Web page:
" to stem corruption's course, And shake a Senate with a Tully's force.”
1. SPEECH is a faculty peculiar to man.
Much of the enjoyment of rational existence is derived from the means it gives us of fully and freely communicating with our fellows. It must be obvious, therefore, that the more thoroughly that faculty be cultivated, the more pleasure it will yield its possessor and the more influence it will enable him to exert upon others.
2. Speaking brings into combined action the natural and artificial manifestations of thought and emotion.
The voice, looks, and gesture are natural language; words and characters are artificial. The mind is the active agent and performer; the body is the passive agent and instrument. The mind must be cultivated, the emotions of the heart developed, and the voice and body tuned to the service of the mind in speech and action.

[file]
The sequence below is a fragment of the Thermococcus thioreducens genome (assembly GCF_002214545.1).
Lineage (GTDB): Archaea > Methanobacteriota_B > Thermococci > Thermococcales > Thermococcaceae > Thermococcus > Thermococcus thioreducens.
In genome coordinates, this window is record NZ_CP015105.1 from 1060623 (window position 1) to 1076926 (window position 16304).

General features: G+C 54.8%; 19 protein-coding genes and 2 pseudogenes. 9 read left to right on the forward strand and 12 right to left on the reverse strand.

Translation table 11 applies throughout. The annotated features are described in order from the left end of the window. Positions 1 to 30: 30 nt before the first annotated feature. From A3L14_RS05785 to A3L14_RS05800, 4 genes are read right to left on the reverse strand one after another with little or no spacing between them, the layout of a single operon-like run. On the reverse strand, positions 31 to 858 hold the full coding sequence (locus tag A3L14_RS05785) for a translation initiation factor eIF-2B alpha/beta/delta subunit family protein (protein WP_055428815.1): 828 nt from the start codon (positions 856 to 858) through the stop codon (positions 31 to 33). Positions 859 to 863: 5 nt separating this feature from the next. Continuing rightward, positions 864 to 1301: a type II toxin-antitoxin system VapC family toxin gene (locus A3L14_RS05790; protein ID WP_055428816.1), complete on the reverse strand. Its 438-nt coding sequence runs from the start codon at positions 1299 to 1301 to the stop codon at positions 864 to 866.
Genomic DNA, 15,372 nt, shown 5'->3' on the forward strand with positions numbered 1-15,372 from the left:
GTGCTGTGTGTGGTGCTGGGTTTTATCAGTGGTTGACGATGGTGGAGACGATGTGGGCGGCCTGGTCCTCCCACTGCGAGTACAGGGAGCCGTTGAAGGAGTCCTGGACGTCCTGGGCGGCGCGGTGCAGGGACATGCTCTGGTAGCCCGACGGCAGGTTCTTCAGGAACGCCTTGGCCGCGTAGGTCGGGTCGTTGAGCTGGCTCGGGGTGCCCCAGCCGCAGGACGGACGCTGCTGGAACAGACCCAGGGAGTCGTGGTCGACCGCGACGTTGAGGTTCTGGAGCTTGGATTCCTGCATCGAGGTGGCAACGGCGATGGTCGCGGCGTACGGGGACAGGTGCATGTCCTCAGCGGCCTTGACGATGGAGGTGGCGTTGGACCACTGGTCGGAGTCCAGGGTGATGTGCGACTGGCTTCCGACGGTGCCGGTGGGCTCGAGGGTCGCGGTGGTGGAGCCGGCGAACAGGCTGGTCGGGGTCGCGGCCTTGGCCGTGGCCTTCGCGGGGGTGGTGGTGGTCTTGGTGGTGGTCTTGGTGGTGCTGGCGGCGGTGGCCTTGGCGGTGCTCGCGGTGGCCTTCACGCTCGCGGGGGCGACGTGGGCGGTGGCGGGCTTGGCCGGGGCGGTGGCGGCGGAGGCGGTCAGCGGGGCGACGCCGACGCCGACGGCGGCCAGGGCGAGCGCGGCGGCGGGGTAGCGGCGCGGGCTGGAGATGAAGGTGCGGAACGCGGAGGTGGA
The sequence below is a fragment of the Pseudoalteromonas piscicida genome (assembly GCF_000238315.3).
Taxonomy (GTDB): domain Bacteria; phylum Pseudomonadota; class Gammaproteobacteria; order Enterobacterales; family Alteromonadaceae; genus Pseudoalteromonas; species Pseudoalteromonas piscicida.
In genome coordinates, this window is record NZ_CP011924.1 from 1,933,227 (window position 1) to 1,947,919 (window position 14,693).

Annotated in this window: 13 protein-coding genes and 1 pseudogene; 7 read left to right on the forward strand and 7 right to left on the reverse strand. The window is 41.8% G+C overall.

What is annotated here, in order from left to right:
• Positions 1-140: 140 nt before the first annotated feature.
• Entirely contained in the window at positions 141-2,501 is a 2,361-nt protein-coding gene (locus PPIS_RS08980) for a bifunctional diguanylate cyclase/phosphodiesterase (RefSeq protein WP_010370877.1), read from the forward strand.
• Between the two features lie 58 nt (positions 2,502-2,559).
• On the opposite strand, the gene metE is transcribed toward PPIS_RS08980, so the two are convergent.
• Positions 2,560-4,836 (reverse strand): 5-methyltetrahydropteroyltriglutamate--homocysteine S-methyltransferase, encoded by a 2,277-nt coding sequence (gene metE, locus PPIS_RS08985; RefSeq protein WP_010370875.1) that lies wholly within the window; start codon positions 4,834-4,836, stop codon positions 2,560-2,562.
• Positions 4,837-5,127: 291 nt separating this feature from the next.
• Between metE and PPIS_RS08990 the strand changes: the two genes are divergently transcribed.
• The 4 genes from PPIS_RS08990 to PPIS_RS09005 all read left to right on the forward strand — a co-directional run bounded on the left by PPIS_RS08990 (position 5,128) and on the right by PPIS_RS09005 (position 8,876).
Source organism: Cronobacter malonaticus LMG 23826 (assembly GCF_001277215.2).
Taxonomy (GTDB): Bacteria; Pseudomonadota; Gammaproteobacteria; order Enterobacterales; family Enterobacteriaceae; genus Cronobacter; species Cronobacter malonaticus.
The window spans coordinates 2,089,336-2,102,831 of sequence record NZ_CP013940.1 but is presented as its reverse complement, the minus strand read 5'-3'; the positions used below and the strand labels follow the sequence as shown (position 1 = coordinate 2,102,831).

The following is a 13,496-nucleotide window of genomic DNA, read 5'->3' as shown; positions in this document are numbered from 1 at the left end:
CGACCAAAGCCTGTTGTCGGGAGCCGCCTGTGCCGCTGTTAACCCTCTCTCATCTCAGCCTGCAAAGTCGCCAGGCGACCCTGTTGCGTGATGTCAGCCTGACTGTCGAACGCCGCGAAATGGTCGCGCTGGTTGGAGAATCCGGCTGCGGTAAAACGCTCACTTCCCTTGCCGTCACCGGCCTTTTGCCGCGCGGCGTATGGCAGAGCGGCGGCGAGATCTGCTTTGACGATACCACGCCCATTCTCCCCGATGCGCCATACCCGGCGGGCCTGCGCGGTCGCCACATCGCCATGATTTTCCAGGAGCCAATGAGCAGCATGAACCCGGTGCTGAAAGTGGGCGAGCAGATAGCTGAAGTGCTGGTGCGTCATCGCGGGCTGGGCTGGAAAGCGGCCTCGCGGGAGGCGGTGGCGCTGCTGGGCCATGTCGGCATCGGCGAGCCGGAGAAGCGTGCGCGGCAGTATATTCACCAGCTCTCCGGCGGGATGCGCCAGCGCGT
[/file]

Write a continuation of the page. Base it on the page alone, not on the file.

3. "Eloquence may be considered the soul or animating principle of discourse; and is dependent on intellectual energy and intellectual attainments.”
4. “ Elocution is the outward form or representative power of Eloquence, dependent upon exterior accomplishments, and on the cultivation of the organs.”
5. “Oratory is the perfect harmony and combination of Elo quence and Elocution."
6. "Logic ascertains the weight of an argument; Eloquence gives it momentum, life and motion.” Elocution is a vehicle in which Eloquence drives his spirit-steeds of action through the Elysian fields of thought and emotion.